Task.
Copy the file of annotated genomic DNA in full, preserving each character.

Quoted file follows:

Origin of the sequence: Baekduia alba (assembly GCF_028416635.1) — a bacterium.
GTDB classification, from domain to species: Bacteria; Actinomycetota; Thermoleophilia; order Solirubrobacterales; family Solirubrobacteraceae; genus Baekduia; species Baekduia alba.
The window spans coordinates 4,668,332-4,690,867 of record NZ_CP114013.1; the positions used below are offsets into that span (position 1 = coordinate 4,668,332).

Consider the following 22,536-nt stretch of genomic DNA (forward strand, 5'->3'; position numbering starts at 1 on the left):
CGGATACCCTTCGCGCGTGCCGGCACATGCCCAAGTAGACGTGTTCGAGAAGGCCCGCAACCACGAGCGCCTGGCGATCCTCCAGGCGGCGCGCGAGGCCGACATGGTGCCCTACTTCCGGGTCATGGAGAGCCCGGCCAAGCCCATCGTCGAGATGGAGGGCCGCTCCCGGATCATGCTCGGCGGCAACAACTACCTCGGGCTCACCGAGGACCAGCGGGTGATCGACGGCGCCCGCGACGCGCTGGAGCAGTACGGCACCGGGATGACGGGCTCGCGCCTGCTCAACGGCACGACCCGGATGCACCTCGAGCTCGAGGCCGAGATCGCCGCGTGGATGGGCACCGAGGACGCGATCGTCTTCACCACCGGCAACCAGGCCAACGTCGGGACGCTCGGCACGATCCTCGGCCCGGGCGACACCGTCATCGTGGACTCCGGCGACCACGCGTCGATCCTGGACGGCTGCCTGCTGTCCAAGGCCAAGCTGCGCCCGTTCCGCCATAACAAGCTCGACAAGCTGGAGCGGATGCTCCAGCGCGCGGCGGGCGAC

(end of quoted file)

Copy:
Origin of the sequence: Baekduia alba (assembly GCF_028416635.1) — a bacterium.
GTDB classification, from domain to species: Bacteria; Actinomycetota; Thermoleophilia; order Solirubrobacterales; family Solirubrobacteraceae; genus Baekduia; species Baekduia alba.
The window spans coordinates 4,668,332-4,690,867 of record NZ_CP114013.1; the positions used below are offsets into that span (position 1 = coordinate 4,668,332).

Consider the following 22,536-nt stretch of genomic DNA (forward strand, 5'->3'; position numbering starts at 1 on the left):
CGGATACCCTTCGCGCGTGCCGGCACATGCCCAAGTAGACGTGTTCGAGAAGGCCCGCAACCACGAGCGCCTGGCGATCCTCCAGGCGGCGCGCGAGGCCGACATGGTGCCCTACTTCCGGGTCATGGAGAGCCCGGCCAAGCCCATCGTCGAGATGGAGGGCCGCTCCCGGATCATGCTCGGCGGCAACAACTACCTCGGGCTCACCGAGGACCAGCGGGTGATCGACGGCGCCCGCGACGCGCTGGAGCAGTACGGCACCGGGATGACGGGCTCGCGCCTGCTCAACGGCACGACCCGGATGCACCTCGAGCTCGAGGCCGAGATCGCCGCGTGGATGGGCACCGAGGACGCGATCGTCTTCACCACCGGCAACCAGGCCAACGTCGGGACGCTCGGCACGATCCTCGGCCCGGGCGACACCGTCATCGTGGACTCCGGCGACCACGCGTCGATCCTGGACGGCTGCCTGCTGTCCAAGGCCAAGCTGCGCCCGTTCCGCCATAACAAGCTCGACAAGCTGGAGCGGATGCTCCAGCGCGCGGCGGGCGAC